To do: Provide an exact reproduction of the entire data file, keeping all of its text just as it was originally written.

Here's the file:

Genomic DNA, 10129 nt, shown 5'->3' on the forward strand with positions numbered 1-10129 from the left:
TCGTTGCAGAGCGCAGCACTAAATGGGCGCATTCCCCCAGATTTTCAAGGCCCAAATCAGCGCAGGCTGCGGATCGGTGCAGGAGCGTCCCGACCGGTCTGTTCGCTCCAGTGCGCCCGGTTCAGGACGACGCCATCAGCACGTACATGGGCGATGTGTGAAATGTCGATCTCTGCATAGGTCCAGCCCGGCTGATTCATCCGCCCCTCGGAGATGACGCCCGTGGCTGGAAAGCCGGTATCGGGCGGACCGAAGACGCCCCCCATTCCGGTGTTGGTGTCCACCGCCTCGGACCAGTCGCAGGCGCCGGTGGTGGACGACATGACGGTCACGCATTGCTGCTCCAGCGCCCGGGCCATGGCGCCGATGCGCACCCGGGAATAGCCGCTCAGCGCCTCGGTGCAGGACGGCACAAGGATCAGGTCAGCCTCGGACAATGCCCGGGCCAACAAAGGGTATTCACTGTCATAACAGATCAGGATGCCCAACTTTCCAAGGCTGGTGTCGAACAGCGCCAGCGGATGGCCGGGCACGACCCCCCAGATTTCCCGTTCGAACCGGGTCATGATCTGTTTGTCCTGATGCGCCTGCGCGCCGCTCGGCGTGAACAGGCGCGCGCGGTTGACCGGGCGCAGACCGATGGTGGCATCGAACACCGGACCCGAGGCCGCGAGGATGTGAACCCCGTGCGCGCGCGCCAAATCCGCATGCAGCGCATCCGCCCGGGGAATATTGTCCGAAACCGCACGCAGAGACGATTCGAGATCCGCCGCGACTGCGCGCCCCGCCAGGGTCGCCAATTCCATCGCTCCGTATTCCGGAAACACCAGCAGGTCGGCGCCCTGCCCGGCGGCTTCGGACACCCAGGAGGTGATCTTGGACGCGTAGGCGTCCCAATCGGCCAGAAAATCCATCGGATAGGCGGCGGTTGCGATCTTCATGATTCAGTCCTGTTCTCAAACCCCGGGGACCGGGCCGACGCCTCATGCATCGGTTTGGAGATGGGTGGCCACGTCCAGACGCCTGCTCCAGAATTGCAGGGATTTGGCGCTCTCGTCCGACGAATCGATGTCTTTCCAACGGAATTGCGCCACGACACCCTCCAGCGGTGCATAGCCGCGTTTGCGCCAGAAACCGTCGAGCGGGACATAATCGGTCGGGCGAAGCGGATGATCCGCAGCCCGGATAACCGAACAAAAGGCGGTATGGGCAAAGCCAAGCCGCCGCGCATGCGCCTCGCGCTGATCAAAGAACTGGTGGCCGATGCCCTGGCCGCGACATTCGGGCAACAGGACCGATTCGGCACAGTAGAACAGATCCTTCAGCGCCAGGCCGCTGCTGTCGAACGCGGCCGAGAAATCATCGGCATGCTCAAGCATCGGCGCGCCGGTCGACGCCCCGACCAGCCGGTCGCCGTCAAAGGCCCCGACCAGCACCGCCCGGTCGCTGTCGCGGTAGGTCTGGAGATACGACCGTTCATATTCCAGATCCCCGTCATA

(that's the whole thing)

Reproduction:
Genomic DNA, 10129 nt, shown 5'->3' on the forward strand with positions numbered 1-10129 from the left:
TCGTTGCAGAGCGCAGCACTAAATGGGCGCATTCCCCCAGATTTTCAAGGCCCAAATCAGCGCAGGCTGCGGATCGGTGCAGGAGCGTCCCGACCGGTCTGTTCGCTCCAGTGCGCCCGGTTCAGGACGACGCCATCAGCACGTACATGGGCGATGTGTGAAATGTCGATCTCTGCATAGGTCCAGCCCGGCTGATTCATCCGCCCCTCGGAGATGACGCCCGTGGCTGGAAAGCCGGTATCGGGCGGACCGAAGACGCCCCCCATTCCGGTGTTGGTGTCCACCGCCTCGGACCAGTCGCAGGCGCCGGTGGTGGACGACATGACGGTCACGCATTGCTGCTCCAGCGCCCGGGCCATGGCGCCGATGCGCACCCGGGAATAGCCGCTCAGCGCCTCGGTGCAGGACGGCACAAGGATCAGGTCAGCCTCGGACAATGCCCGGGCCAACAAAGGGTATTCACTGTCATAACAGATCAGGATGCCCAACTTTCCAAGGCTGGTGTCGAACAGCGCCAGCGGATGGCCGGGCACGACCCCCCAGATTTCCCGTTCGAACCGGGTCATGATCTGTTTGTCCTGATGCGCCTGCGCGCCGCTCGGCGTGAACAGGCGCGCGCGGTTGACCGGGCGCAGACCGATGGTGGCATCGAACACCGGACCCGAGGCCGCGAGGATGTGAACCCCGTGCGCGCGCGCCAAATCCGCATGCAGCGCATCCGCCCGGGGAATATTGTCCGAAACCGCACGCAGAGACGATTCGAGATCCGCCGCGACTGCGCGCCCCGCCAGGGTCGCCAATTCCATCGCTCCGTATTCCGGAAACACCAGCAGGTCGGCGCCCTGCCCGGCGGCTTCGGACACCCAGGAGGTGATCTTGGACGCGTAGGCGTCCCAATCGGCCAGAAAATCCATCGGATAGGCGGCGGTTGCGATCTTCATGATTCAGTCCTGTTCTCAAACCCCGGGGACCGGGCCGACGCCTCATGCATCGGTTTGGAGATGGGTGGCCACGTCCAGACGCCTGCTCCAGAATTGCAGGGATTTGGCGCTCTCGTCCGACGAATCGATGTCTTTCCAACGGAATTGCGCCACGACACCCTCCAGCGGTGCATAGCCGCGTTTGCGCCAGAAACCGTCGAGCGGGACATAATCGGTCGGGCGAAGCGGATGATCCGCAGCCCGGATAACCGAACAAAAGGCGGTATGGGCAAAGCCAAGCCGCCGCGCATGCGCCTCGCGCTGATCAAAGAACTGGTGGCCGATGCCCTGGCCGCGACATTCGGGCAACAGGACCGATTCGGCACAGTAGAACAGATCCTTCAGCGCCAGGCCGCTGCTGTCGAACGCGGCCGAGAAATCATCGGCATGCTCAAGCATCGGCGCGCCGGTCGACGCCCCGACCAGCCGGTCGCCGTCAAAGGCCCCGACCAGCACCGCCCGGTCGCTGTCGCGGTAGGTCTGGAGATACGACCGTTCATATTCCAGATCCCCGTCATA